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Consequences of mouse Igf1 haploinsufficiency in progressive hearing loss

AuthorsCelaya, Adelaida M. ; Rodriguez-de la Rosa, Lourdes ; Pulido, Sara; Varela-Nieto, Isabel
KeywordsEMBO Workshop Molecular mechanisms of ageing and regeneration: From pluripotency to senescence
Issue Date2016
CitationEMBO Workshop (2016)
AbstractAccording to the World Health Organization, one third of the population over 65 years old suffers from age-related hearing loss, also known as presbycusis, making it one of the most common causes of disability in older people. Insulin growth factor type 1 (IGF-1) is a neurotrophic factor fundamental for the regulation of cochlear development, growth and differentiation. Human IGF-1 deficiency is associated with poor growth rates, mental retardation and syndromic hearing loss (OMIM608747). Equally, Igf1-/- mice are barren dwarfs with poor survival rates and congenital profound deafness. Patients with heterozygous IGF1 or IGF1R mutations do not present a clear hearing phenotype, but low levels of IGF-1 are also associated with hearing loss and presbycusis in related human genetic syndromes. Circulating IGF-1 levels decrease physiologically during mammalian aging, and this reduction has been related to human cognitive decline and neurodegeneration. Still the relationship between presbycusis and IGF-1 age-regulated levels has not been studied in depth. The auditory phenotype of young Igf1+/- mice is similar to that of their wild type littermates. However, during the first year of life Igf1+/- mice suffered significant agerelated hearing loss alongside the decrease in the circulating levels of IGF-1. From the age of 6 months, Igf1+/- mice showed higher hearing thresholds and increased susceptibility to environmental stressors like noise when compared to wild type mice. Noise exposure caused an irrecoverable increase of auditory thresholds in heterozygous mice, matched by an exacerbated cellular damage in the cochlea, infiltration of IBA1+ cells and apoptosis. At the molecular level, the chronic IGF-1 haploinsufficiency causes a pro-inflammatory state in the cochlea with higher expression of Tgfb1 and Il1b. After noise exposure, the cochlear inflammatory response increases, accompanied by the hyperactivation of stress-related kinases (JNK) in heterozygous mice, which is maintained even a month after damage. Along these alterations, IGF-1 haploinsufficient mice show a defective activation of prosurvival (AKT), antioxidant and anti-inflammatory routes. These data point to Igf1 as a genetic factor contributing to age-related and noise-induced hearing loss. In summary, genetic mouse models of human IGF-1 deficiency are a valuable tool to study the molecular bases of progressive hearing loss.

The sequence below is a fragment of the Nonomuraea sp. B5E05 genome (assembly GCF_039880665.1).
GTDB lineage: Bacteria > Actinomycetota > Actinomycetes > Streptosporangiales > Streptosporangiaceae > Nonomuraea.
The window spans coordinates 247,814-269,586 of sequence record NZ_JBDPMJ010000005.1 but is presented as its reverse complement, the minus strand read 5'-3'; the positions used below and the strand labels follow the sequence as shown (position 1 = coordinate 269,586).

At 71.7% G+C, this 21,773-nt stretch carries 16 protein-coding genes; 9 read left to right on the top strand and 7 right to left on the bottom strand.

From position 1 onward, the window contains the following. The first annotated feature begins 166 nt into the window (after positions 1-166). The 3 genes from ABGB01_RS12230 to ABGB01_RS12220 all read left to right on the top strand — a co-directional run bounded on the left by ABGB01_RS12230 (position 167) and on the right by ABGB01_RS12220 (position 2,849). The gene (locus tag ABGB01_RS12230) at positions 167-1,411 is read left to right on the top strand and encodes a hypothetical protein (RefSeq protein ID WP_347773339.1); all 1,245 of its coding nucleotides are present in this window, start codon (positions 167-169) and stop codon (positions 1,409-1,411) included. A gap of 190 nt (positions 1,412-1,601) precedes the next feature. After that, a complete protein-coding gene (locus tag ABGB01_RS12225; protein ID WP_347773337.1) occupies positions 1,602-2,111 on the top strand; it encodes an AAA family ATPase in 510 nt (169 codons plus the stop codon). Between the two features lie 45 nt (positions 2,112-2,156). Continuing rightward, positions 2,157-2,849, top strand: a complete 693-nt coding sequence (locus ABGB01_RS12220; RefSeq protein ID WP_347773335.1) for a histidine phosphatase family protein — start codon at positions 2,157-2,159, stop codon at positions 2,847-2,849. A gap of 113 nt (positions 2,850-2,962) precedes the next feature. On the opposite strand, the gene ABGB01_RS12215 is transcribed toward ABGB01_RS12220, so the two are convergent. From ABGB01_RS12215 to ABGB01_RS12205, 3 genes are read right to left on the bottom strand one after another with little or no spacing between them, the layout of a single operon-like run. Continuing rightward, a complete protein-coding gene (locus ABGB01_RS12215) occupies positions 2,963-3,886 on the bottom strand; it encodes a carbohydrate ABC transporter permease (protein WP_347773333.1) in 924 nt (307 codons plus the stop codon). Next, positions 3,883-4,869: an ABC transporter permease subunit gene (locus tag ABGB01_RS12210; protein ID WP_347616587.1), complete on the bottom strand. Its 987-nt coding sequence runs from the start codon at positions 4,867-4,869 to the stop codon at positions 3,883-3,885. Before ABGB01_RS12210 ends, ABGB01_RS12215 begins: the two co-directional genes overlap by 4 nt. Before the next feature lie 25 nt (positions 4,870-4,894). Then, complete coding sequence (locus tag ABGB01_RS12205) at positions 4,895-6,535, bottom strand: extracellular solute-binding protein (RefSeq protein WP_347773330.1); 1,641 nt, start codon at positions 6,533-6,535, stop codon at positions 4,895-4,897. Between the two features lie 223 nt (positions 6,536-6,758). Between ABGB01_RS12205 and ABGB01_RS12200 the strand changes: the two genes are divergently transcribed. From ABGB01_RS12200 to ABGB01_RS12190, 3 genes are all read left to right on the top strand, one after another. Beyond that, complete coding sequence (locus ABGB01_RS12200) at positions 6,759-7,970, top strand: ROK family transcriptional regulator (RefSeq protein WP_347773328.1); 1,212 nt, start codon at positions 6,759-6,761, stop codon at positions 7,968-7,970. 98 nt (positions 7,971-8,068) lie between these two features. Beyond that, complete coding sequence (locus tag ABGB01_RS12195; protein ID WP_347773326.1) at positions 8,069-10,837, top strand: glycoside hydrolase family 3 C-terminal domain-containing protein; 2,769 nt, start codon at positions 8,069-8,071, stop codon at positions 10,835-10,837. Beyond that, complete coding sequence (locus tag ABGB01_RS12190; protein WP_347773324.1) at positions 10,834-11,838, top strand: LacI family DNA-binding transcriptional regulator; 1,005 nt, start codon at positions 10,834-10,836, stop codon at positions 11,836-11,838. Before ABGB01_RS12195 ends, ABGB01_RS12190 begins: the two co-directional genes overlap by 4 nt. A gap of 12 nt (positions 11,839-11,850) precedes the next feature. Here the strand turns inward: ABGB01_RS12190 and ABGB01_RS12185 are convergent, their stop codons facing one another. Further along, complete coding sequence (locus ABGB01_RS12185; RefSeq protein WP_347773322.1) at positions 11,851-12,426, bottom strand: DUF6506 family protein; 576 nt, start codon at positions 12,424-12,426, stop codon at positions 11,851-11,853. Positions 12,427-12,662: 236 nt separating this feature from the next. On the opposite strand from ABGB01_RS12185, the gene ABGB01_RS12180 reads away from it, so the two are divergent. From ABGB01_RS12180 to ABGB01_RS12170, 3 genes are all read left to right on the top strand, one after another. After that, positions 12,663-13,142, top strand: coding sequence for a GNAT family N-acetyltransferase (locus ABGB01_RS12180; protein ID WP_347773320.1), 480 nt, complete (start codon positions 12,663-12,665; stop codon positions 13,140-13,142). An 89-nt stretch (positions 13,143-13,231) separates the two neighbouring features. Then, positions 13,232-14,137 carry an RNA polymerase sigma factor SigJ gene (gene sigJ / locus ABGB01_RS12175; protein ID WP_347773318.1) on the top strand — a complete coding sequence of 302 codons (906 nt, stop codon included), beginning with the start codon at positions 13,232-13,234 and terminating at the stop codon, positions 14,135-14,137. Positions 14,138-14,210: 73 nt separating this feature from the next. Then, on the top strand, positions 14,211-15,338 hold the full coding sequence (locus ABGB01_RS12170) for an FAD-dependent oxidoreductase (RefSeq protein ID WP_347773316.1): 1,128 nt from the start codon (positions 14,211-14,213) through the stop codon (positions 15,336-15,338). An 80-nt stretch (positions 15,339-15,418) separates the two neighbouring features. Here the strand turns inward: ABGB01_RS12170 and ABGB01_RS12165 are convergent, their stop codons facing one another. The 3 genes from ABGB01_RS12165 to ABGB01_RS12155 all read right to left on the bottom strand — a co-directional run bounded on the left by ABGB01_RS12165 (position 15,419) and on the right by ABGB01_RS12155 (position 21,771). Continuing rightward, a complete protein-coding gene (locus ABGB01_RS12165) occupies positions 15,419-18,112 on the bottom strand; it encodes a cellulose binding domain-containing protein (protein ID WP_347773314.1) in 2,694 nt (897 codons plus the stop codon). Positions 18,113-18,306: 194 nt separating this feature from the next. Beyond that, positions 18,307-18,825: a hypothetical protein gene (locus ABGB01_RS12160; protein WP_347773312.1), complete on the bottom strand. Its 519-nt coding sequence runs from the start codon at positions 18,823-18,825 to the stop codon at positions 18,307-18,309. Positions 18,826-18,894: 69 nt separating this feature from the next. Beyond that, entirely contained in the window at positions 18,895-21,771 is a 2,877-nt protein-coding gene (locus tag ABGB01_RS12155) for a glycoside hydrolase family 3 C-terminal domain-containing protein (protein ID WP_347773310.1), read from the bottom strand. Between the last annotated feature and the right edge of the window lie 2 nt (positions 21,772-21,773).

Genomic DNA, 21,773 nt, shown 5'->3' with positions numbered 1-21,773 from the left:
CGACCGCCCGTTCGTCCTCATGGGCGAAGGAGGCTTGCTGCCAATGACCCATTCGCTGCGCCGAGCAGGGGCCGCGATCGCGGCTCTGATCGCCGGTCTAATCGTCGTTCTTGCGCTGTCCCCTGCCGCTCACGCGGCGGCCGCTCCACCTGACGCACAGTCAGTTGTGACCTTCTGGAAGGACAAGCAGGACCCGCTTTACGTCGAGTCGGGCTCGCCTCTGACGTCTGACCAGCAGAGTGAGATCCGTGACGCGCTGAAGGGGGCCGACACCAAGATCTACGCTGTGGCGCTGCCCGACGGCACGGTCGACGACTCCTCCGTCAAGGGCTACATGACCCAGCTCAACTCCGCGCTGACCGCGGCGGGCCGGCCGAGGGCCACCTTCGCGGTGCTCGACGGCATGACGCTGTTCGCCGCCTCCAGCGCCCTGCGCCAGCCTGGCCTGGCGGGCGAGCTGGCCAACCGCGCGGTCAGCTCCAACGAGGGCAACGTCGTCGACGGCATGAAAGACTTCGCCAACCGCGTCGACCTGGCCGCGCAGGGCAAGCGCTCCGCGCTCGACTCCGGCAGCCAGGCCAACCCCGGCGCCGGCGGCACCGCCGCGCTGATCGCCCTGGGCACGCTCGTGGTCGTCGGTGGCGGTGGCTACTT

DescriptionResumen del póster presentado al EMBO Workshop: Molecular mechanisms of ageing and regeneration – From pluripotency to senescence, celebrado en Spetses (Grecia) del 16 al 24 de agosto de 2016.
Appears in Collections:(IIBM) Comunicaciones congresos
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